CIT 597 Assignment 4: Simple file server and client
Fall 2005, David Matuszek

Purposes of this assignment:

General idea of the assignment:

Write a server program which, when requested for a file, sends that file.

Write a client program that can request files and save them.


Write a server to send files upon request, and a client to request them. Both programs will be Java applications (no HTML or JavaScript involved here).

For a simple example of a client and a server, see and The server simply gets a text string from the client, reverses it, and sends it back. These examples are from Advanced Internet Applications with Java (2nd edition) by Art Gittleman.

ReverseClient expects an IP address as its single parameter to main; the parameter may be localhost to say "this computer".

The server will start listening on a specific port (use port 8122).

The client will initiate communications on that same port. For communication to occur, the server must start up before the client.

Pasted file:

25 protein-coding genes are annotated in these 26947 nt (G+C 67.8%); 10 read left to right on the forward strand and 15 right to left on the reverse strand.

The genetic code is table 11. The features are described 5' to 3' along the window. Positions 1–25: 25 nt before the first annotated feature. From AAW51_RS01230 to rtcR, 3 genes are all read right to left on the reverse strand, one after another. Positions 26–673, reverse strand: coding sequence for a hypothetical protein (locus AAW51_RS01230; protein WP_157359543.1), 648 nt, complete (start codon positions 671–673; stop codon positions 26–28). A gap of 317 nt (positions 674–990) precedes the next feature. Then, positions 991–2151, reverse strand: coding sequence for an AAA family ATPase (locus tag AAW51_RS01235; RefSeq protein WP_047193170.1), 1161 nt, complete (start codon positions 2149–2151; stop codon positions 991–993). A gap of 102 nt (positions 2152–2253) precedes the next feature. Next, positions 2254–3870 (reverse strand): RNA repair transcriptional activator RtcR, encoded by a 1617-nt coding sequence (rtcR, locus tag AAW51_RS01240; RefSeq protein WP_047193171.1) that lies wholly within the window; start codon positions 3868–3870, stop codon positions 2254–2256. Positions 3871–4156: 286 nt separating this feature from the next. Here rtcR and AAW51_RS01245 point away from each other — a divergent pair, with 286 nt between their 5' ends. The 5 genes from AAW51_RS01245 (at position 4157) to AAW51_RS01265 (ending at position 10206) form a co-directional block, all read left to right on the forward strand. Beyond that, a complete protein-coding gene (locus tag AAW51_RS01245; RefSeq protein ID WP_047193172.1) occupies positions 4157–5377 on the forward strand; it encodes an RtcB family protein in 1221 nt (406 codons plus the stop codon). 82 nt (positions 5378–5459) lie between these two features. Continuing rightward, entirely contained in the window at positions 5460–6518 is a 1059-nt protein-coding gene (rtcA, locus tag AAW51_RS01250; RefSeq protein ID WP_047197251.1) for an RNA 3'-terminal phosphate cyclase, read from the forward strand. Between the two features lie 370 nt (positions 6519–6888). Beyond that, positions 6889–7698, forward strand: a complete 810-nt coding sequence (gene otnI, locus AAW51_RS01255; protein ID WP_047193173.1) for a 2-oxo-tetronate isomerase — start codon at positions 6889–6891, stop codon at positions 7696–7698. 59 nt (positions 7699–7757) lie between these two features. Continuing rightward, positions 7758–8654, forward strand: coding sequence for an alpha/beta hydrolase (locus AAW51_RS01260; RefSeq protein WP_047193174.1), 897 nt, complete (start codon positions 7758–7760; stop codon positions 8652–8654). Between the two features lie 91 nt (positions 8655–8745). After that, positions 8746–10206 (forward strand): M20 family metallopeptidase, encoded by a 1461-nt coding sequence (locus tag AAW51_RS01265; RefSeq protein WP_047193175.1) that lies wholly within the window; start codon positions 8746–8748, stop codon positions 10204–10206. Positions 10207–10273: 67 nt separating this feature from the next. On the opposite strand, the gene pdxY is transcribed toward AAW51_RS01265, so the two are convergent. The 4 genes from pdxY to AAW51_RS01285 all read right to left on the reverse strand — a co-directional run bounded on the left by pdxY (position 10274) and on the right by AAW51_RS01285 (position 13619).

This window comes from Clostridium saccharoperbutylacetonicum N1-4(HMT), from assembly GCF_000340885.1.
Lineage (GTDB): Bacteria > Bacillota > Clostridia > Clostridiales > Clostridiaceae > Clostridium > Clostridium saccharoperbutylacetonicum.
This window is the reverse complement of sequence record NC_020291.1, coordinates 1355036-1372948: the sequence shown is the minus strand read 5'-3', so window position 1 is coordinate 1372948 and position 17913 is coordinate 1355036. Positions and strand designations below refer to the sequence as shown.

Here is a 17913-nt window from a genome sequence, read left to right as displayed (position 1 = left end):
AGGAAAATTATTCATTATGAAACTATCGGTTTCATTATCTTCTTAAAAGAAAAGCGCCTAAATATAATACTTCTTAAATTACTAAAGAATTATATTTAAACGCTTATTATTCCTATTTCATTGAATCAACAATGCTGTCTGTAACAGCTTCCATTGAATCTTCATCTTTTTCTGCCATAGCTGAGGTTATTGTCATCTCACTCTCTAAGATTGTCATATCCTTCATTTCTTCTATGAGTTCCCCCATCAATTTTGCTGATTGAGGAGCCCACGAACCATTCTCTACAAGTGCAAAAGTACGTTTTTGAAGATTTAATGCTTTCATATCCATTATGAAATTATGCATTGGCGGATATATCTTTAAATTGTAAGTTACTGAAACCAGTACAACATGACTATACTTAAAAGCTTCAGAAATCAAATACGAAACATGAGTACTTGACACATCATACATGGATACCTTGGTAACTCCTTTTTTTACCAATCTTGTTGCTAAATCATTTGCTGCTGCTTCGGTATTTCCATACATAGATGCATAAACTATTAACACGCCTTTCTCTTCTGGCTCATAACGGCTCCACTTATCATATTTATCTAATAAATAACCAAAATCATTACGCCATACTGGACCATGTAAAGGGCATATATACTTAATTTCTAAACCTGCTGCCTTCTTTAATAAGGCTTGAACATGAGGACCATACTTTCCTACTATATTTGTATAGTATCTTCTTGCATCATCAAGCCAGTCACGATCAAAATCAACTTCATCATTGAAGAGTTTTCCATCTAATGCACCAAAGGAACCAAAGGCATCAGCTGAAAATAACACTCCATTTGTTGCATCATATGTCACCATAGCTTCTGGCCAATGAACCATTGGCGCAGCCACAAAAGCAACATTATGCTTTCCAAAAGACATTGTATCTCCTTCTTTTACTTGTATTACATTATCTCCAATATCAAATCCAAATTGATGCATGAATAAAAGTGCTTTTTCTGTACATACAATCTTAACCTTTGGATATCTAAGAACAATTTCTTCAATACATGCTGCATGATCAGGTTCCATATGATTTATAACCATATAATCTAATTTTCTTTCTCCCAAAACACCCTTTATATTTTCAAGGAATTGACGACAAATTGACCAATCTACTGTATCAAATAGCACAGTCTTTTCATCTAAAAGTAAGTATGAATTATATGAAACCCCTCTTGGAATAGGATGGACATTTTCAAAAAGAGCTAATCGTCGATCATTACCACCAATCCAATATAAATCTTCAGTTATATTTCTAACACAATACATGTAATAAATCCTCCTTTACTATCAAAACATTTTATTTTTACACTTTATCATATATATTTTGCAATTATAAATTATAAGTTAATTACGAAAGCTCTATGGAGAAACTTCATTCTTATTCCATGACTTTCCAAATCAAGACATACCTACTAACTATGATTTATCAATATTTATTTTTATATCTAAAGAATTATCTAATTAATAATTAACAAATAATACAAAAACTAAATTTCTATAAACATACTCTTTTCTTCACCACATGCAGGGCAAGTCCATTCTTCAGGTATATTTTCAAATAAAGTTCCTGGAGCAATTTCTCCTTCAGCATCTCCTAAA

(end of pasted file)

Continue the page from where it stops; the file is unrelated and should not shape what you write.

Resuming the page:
The GUI should have (at least) these elements:

You can use other GUI elements as you choose, so long as your interface is simple and obvious.

The program should not quit after downloading a single file. You can have a Quit button if you like, or you can quit the program by simply closing the window.

You do not need to write a multithreaded server.

If you have only used the AWT, not Swing, I have a program and some examples that should greatly ease the transition for you. Download and unzip it in a directory of your choice. This will unzip into two files, SwingExamples.jar and You must keep these files together in the same directory. Run the program by double-clicking on SwingExamples.jar.

Danger Will Robinson Danger!!!

As described, this very simple file server has no security features whatsoever. When it is running, anyone can download any file from your computer.

Don't think that the use of an unusual port number provides any safety. It can be easily found by a port scanner.

For some very limited security, the client should send some kind of password, which the server can check, and ignore any request that does not contain this password. The password can be hard-wired into both programs; the user does not need to know that it is there.

However, for maximum security, avoid running your server while connected to the internet.

Due date:

Wednesday, October 12, before midnight. Zip and turn in all relevant files via Blackboard.